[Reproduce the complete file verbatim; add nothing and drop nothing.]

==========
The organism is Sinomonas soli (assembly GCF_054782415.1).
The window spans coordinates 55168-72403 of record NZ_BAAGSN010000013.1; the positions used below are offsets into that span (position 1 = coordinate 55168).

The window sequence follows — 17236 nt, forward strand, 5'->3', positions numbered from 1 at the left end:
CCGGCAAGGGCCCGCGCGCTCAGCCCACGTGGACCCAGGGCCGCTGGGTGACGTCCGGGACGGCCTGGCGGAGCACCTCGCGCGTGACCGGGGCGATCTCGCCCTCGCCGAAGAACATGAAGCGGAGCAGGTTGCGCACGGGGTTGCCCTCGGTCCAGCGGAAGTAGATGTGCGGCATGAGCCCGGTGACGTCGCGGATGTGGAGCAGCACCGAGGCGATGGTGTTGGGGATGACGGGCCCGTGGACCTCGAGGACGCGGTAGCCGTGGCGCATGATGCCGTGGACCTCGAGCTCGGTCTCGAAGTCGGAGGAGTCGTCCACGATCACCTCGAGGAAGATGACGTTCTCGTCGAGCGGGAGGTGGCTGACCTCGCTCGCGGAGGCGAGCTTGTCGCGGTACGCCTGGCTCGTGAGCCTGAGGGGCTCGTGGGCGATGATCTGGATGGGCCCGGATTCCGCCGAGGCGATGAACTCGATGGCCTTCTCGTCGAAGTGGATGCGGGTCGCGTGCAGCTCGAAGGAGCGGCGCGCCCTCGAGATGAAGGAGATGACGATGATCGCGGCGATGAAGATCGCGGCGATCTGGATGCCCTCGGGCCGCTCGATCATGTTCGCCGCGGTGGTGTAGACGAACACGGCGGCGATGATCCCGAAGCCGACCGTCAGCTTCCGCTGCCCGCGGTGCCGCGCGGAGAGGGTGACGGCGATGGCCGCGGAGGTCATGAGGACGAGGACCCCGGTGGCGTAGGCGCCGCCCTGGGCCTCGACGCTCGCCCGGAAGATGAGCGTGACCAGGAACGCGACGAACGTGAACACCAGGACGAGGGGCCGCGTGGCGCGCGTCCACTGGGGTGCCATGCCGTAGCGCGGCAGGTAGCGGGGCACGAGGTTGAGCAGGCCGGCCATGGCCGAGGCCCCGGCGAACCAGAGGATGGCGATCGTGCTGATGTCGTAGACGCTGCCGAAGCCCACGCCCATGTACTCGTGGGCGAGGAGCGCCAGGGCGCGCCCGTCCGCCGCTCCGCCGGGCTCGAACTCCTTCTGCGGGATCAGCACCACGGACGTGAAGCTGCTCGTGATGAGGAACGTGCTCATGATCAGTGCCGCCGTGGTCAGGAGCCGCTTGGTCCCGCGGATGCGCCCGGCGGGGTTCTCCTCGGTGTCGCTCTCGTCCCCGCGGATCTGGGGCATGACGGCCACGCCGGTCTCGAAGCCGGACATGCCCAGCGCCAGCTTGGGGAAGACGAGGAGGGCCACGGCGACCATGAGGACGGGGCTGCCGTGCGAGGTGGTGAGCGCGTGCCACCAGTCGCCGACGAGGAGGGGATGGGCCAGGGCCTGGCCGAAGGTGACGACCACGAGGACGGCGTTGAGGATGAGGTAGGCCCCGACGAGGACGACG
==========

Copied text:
The organism is Sinomonas soli (assembly GCF_054782415.1).
The window spans coordinates 55168-72403 of record NZ_BAAGSN010000013.1; the positions used below are offsets into that span (position 1 = coordinate 55168).

The window sequence follows — 17236 nt, forward strand, 5'->3', positions numbered from 1 at the left end:
CCGGCAAGGGCCCGCGCGCTCAGCCCACGTGGACCCAGGGCCGCTGGGTGACGTCCGGGACGGCCTGGCGGAGCACCTCGCGCGTGACCGGGGCGATCTCGCCCTCGCCGAAGAACATGAAGCGGAGCAGGTTGCGCACGGGGTTGCCCTCGGTCCAGCGGAAGTAGATGTGCGGCATGAGCCCGGTGACGTCGCGGATGTGGAGCAGCACCGAGGCGATGGTGTTGGGGATGACGGGCCCGTGGACCTCGAGGACGCGGTAGCCGTGGCGCATGATGCCGTGGACCTCGAGCTCGGTCTCGAAGTCGGAGGAGTCGTCCACGATCACCTCGAGGAAGATGACGTTCTCGTCGAGCGGGAGGTGGCTGACCTCGCTCGCGGAGGCGAGCTTGTCGCGGTACGCCTGGCTCGTGAGCCTGAGGGGCTCGTGGGCGATGATCTGGATGGGCCCGGATTCCGCCGAGGCGATGAACTCGATGGCCTTCTCGTCGAAGTGGATGCGGGTCGCGTGCAGCTCGAAGGAGCGGCGCGCCCTCGAGATGAAGGAGATGACGATGATCGCGGCGATGAAGATCGCGGCGATCTGGATGCCCTCGGGCCGCTCGATCATGTTCGCCGCGGTGGTGTAGACGAACACGGCGGCGATGATCCCGAAGCCGACCGTCAGCTTCCGCTGCCCGCGGTGCCGCGCGGAGAGGGTGACGGCGATGGCCGCGGAGGTCATGAGGACGAGGACCCCGGTGGCGTAGGCGCCGCCCTGGGCCTCGACGCTCGCCCGGAAGATGAGCGTGACCAGGAACGCGACGAACGTGAACACCAGGACGAGGGGCCGCGTGGCGCGCGTCCACTGGGGTGCCATGCCGTAGCGCGGCAGGTAGCGGGGCACGAGGTTGAGCAGGCCGGCCATGGCCGAGGCCCCGGCGAACCAGAGGATGGCGATCGTGCTGATGTCGTAGACGCTGCCGAAGCCCACGCCCATGTACTCGTGGGCGAGGAGCGCCAGGGCGCGCCCGTCCGCCGCTCCGCCGGGCTCGAACTCCTTCTGCGGGATCAGCACCACGGACGTGAAGCTGCTCGTGATGAGGAACGTGCTCATGATCAGTGCCGCCGTGGTCAGGAGCCGCTTGGTCCCGCGGATGCGCCCGGCGGGGTTCTCCTCGGTGTCGCTCTCGTCCCCGCGGATCTGGGGCATGACGGCCACGCCGGTCTCGAAGCCGGACATGCCCAGCGCCAGCTTGGGGAAGACGAGGAGGGCCACGGCGACCATGAGGACGGGGCTGCCGTGCGAGGTGGTGAGCGCGTGCCACCAGTCGCCGACGAGGAGGGGATGGGCCAGGGCCTGGCCGAAGGTGACGACCACGAGGACGGCGTTGAGGATGAGGTAGGCCCCGACGAGGACGACG